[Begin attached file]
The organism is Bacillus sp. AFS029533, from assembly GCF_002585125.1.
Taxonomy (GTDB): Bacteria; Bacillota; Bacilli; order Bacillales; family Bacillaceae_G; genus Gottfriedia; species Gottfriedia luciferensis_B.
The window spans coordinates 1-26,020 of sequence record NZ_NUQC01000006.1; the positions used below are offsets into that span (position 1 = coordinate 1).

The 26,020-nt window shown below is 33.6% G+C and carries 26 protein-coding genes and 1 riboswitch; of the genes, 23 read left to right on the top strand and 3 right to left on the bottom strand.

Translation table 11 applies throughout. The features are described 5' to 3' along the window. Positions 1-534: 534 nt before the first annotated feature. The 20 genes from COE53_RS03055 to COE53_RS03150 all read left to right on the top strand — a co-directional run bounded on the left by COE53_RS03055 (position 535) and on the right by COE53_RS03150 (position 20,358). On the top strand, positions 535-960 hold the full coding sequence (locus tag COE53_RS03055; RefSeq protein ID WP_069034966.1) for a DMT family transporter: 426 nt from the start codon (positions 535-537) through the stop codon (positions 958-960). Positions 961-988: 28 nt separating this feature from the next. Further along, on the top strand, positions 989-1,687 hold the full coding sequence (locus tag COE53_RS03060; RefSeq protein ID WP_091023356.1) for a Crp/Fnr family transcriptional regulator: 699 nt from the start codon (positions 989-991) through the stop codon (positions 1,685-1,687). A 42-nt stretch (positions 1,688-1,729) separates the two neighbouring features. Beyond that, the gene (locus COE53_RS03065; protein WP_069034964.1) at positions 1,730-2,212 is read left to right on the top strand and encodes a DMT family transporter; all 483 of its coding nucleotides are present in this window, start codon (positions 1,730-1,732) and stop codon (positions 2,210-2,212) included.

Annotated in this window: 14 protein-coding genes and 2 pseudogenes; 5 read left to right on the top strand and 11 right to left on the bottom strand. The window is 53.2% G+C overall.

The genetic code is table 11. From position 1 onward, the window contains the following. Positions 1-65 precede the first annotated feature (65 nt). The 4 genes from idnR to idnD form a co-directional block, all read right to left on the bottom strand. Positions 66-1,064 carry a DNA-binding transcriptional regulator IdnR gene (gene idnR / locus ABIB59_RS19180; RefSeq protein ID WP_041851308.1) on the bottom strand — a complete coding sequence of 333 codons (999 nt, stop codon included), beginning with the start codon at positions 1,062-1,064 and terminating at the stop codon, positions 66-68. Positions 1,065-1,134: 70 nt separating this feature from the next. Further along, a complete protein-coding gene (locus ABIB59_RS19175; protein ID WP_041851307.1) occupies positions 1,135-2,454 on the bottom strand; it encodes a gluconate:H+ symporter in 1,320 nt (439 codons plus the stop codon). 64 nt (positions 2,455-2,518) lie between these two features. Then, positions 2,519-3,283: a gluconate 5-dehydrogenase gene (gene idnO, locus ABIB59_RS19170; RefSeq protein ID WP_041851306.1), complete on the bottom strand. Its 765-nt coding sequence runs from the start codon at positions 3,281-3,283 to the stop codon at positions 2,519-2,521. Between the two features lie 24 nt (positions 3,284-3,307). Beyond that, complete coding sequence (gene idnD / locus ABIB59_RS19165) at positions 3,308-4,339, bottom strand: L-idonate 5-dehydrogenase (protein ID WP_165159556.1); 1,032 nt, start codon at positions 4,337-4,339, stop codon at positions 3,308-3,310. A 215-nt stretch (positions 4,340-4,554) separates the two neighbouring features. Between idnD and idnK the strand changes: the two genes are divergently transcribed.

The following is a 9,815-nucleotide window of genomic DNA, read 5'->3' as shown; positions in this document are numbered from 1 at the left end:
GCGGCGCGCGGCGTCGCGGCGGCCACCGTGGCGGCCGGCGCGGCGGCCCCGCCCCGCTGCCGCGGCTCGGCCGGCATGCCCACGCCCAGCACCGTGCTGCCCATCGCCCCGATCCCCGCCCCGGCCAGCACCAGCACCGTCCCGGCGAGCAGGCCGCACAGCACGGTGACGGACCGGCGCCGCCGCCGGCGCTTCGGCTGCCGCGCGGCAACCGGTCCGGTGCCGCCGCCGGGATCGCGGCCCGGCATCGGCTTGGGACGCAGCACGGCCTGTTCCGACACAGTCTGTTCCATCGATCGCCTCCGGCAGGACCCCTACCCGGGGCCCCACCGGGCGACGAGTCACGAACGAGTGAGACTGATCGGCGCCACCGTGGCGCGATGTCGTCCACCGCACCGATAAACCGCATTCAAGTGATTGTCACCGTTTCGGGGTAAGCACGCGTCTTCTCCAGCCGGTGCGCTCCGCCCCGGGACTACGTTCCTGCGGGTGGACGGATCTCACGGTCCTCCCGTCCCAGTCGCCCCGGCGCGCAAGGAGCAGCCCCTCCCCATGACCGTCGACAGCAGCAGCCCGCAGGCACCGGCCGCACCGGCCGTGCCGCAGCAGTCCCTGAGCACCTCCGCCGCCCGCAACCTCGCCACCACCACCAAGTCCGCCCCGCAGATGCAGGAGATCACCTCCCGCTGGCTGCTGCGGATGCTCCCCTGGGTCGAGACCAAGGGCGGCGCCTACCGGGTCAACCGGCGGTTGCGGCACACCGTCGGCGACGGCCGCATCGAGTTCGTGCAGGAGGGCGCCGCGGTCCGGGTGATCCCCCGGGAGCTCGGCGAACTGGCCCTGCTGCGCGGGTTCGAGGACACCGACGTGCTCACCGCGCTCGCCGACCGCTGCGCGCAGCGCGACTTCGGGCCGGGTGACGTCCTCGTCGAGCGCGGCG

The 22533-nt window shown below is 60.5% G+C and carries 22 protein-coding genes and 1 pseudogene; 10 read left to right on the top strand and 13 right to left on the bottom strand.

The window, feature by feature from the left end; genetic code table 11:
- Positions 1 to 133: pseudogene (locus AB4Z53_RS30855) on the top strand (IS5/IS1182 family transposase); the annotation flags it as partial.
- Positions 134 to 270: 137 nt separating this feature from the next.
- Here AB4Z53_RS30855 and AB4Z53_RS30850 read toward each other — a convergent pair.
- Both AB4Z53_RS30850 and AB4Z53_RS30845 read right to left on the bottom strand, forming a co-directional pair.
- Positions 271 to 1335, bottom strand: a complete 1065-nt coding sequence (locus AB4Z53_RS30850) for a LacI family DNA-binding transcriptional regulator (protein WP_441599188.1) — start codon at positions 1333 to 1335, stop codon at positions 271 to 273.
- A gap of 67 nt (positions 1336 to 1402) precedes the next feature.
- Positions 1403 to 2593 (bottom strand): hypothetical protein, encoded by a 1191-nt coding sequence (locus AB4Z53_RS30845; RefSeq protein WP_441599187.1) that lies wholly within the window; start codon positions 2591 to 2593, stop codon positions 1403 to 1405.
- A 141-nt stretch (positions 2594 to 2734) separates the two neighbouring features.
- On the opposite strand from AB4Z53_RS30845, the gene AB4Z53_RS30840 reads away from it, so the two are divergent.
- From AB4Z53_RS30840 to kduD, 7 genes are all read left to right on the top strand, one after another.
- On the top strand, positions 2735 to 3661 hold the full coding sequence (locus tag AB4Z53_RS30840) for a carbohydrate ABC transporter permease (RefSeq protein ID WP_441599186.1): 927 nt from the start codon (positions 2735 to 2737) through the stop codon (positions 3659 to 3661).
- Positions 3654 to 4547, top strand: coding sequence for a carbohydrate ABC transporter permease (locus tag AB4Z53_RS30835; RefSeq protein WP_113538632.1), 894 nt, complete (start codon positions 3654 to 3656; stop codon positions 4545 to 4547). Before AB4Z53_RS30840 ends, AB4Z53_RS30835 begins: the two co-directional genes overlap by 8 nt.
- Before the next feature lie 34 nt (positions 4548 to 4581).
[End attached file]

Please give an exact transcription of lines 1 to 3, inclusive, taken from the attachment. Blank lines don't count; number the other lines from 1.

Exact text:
The organism is Bacillus sp. AFS029533, from assembly GCF_002585125.1.
Taxonomy (GTDB): Bacteria; Bacillota; Bacilli; order Bacillales; family Bacillaceae_G; genus Gottfriedia; species Gottfriedia luciferensis_B.
The window spans coordinates 1-26,020 of sequence record NZ_NUQC01000006.1; the positions used below are offsets into that span (position 1 = coordinate 1).